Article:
We’ve all heard of the KISS principle. It stands for: keep it simple, stupid.
Well I want to apply it to software development leadership. Particularly those leaders that are in an agile context.
I’ve been hearing a tremendous amount of pushback and whining amongst leaders in agile contexts of late. What you say. How can this be?
Here’s a sampling of the running types of dialogue (complaints, whining, pushback, etc.) that I’m referring to:
- We’ve already committed to customers a release date for a new, highly profitable product by June 1. However, the agile teams keep saying it will take till January. I thought agile would allow us to get more…faster. It’s sounds like every other time when the teams couldn’t seem to meet our demands. Where’s the creativity? Where’s the can-do attitude? Where’s the commitment to hard work? Where’s the agility?
- The teams keep complaining about interruptions slowing them down. However, our clients need to be supported AND we need to deliver on our project commitments. I know that these are two conflicting areas that could easily take 100% of our capacity. But the harsh reality is that we have to figure out a way to do both at the same time. And I have full confidence in our team’s ability to do that. Now, if they would only stop complaining and get the job done.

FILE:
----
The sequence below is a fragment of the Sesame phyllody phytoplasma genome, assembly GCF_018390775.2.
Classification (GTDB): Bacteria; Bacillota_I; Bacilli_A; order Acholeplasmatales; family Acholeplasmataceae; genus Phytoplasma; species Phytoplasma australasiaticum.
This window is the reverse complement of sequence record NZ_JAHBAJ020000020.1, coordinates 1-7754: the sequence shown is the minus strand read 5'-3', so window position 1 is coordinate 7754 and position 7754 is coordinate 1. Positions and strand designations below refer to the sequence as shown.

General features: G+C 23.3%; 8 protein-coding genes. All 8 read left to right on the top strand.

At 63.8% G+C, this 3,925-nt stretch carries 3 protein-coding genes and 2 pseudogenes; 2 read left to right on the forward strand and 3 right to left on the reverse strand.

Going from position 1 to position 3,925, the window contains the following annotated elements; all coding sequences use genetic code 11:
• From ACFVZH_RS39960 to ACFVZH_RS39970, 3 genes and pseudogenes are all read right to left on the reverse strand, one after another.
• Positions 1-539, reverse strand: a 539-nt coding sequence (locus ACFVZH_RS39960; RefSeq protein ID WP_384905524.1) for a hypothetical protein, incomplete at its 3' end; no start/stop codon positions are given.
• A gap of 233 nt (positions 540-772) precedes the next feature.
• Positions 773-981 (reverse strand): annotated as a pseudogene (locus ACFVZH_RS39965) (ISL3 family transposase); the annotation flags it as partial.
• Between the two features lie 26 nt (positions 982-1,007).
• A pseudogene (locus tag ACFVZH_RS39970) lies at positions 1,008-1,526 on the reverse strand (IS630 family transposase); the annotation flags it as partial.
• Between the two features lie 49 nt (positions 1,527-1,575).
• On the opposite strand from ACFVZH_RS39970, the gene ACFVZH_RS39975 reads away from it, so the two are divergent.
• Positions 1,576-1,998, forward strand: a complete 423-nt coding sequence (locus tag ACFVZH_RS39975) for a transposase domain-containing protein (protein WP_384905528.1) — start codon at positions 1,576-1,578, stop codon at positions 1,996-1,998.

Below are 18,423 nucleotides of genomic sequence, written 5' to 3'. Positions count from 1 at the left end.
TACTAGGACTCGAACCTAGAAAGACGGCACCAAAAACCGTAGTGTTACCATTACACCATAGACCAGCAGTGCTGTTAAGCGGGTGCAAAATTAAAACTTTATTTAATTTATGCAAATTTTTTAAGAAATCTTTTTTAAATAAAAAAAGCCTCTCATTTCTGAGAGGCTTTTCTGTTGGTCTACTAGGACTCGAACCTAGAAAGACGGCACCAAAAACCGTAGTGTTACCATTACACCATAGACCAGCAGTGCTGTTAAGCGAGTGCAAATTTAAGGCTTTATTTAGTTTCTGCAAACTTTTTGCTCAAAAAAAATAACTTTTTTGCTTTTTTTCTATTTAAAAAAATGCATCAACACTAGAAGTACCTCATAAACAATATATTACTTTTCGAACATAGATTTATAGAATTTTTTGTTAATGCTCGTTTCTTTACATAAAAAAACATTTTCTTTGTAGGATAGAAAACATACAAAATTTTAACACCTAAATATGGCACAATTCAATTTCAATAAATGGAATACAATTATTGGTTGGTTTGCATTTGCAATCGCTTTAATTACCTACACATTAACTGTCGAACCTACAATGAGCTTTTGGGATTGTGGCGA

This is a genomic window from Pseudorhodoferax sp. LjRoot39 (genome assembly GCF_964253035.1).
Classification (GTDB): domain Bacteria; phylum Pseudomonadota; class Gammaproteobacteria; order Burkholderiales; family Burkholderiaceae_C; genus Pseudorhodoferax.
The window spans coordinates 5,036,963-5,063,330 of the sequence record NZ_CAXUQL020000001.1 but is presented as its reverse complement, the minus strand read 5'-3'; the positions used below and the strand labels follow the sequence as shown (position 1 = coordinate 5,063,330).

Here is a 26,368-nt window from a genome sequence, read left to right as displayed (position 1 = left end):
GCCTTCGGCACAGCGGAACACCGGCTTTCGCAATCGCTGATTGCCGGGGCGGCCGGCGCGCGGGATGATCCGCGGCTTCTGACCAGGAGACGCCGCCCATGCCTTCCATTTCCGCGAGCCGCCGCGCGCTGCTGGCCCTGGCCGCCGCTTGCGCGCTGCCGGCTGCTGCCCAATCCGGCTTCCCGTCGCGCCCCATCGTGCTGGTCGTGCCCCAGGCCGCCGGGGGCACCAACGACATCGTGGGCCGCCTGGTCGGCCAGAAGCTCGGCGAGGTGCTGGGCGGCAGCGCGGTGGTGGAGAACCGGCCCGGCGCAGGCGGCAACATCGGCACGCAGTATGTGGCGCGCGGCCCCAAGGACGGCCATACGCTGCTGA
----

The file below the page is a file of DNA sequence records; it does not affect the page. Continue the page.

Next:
- I just don’t understand how many of our small customer requests take so long to get completed. That and our bug backlog seems to be growing as well. These are all incredibly small changes. I remember when I was developing the original application I managed to keep up with the demands. Of course, we only had 10 customers then and we have 100k now, but come on, it takes only a few minutes to make each change…right? And they need to be able to keep up with this maintenance while still meeting our newly forecasted project commitments.
- The leadership team met for several days to determine our next year forecast for system enhancements and new opportunities. We tried to be as conservative as we could be, but the market is moving incredibly fast. And we need to match that speed. So, we’ve come up with a plan that we feel is perfectly feasible for our development organization to execute. We’ll hand it to them at the end of the year and ask them to commit to it. Oh, and of course, we’ve already announced it to our board, stockholders and clients.
- We work in a regulated environment. Our applications have to support the annual regulatory changes by very specific dates. Often our teams push back on these commitments because they have “too much to do”. The counter-pressure is that they are non-negotiable dates, so the teams need to figure out how to meet them. No matter if they are 2x, 3x, or 4x our capacity. It really doesn’t matter. We’ve just got to do it. And agile is the way it will happen.
If I were to categorize all of the above, it really boils down to leaderships lack of understanding (or denial of reality) and poor understanding of their organizational capacity. It’s as simple as that. In other words, they need to stop:
- Managing not to the hopeful capacity;
- or the imagined capacity;
- or the wishful capacity;
- or what they “think or perceive” it is;
- nor to what they could do when it was only themselves and two programmers.
And start managing to their actual capacity. That is, what their teams say it is.